Charles Baggs

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The Right Reverend
Charles Michael Baggs
Vicar Apostolic of the Western District
Church Roman Catholic Church
Appointed 9 January 1844
Term ended 16 October 1845
Predecessor Peter Augustine Baines
Successor William Bernard Ullathorne
Other posts Titular Bishop of Pella
Orders
Ordination December 1830 (priest)
by Giacinto Placido Zurla
Consecration 28 January 1844
by Giacomo Filippo Fransoni
Personal details
Born 21 May 1806
Belville, County Westmeath, Ireland
Died 16 October 1845 (aged 39)
Prior Park, near Bristol, England
Buried
Denomination Roman Catholic
Parents Charles Baggs and Eleanor Kyan

Charles Michael Baggs (1806–1845) was a Roman Catholic bishop, controversialist, scholar and antiquary. He briefly served as the Vicar Apostolic of the Western District of England from 1844 to 1845.[1]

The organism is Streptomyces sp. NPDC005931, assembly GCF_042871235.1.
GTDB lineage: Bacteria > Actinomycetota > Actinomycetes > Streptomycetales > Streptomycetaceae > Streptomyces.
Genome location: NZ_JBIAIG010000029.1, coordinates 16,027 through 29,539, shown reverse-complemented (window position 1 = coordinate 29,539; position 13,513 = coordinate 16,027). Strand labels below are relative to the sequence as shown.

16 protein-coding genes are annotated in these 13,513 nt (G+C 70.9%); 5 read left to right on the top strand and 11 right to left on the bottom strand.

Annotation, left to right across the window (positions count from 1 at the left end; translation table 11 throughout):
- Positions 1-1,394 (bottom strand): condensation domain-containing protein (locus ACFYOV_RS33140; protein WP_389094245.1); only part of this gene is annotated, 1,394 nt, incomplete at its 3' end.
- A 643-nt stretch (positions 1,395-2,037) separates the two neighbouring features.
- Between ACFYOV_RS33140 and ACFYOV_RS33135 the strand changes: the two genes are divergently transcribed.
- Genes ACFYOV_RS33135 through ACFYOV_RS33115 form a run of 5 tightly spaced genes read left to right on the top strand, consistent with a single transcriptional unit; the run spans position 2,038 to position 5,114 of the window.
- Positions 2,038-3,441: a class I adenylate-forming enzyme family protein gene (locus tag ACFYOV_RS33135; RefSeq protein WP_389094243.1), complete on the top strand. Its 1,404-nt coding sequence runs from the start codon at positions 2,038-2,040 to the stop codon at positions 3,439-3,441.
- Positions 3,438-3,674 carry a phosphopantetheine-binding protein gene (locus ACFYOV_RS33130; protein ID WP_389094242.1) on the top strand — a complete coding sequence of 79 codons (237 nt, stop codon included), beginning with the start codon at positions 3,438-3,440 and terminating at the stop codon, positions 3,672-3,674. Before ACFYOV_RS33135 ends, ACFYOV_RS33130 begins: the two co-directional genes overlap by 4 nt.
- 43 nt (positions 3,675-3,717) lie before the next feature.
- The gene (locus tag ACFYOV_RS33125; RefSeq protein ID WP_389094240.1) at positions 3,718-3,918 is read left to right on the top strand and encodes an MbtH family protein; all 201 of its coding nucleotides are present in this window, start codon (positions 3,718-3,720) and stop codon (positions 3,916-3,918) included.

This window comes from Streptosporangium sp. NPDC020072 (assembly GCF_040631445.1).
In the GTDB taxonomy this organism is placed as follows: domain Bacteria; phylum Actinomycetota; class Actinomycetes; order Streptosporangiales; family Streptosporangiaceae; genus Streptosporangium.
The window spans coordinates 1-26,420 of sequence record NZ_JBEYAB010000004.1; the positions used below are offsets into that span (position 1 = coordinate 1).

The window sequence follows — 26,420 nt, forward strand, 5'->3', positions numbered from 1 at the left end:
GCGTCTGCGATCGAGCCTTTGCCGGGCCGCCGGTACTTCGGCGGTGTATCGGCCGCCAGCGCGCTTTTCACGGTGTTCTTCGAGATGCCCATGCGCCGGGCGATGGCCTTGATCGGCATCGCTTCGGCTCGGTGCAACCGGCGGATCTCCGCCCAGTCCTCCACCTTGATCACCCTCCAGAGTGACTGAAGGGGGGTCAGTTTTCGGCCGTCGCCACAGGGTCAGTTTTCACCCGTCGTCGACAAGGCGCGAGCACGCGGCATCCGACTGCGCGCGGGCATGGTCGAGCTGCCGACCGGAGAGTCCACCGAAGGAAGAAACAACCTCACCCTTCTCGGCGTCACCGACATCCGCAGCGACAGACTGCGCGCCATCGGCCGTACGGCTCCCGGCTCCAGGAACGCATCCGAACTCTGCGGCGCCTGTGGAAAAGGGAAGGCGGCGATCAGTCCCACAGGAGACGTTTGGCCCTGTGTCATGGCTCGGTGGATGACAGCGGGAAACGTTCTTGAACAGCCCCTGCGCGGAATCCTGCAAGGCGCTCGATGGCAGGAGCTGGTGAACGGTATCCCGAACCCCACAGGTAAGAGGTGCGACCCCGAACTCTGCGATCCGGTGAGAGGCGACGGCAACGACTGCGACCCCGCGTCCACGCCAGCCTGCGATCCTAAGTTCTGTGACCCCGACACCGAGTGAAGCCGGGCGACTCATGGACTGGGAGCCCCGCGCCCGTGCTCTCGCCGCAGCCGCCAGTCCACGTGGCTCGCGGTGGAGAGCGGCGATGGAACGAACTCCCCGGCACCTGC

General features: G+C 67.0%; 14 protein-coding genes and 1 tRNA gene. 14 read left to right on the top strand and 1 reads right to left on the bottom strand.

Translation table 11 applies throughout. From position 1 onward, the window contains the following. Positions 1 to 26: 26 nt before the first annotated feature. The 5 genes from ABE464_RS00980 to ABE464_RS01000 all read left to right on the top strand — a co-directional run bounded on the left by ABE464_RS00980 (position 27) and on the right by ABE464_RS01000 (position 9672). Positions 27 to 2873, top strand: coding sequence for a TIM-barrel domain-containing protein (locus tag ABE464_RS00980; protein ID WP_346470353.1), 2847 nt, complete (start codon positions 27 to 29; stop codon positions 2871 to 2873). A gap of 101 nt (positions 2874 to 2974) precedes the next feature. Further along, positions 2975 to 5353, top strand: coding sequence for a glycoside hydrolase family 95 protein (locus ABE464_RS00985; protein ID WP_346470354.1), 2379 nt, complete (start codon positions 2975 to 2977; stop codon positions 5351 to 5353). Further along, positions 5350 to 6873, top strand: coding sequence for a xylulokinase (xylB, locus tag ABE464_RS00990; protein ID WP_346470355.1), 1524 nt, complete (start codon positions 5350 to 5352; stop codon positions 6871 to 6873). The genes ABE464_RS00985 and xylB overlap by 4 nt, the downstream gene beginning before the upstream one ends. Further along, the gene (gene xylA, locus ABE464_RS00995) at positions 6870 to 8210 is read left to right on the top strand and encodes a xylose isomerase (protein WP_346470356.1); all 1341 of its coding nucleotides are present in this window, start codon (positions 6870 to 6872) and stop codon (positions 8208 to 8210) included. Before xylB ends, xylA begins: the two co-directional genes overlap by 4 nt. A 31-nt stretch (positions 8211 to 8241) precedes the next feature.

Early life and family[edit]

He was born in Belville, County Westmeath, Ireland on 21 May 1806,[1] the eldest son of Charles Baggs and Eleanor Kyan.[2] His father was a Protestant barrister of Dublin, who afterwards was judge of the court of vice-admiralty in Demerara, South America.[2] His mother was the fourth daughter of John Howard Kyan of County Wicklow.[2] Through his mother's family he is directly descended from the O'Cahans, a significant Irish clan in Ulster.[3]

Education[edit]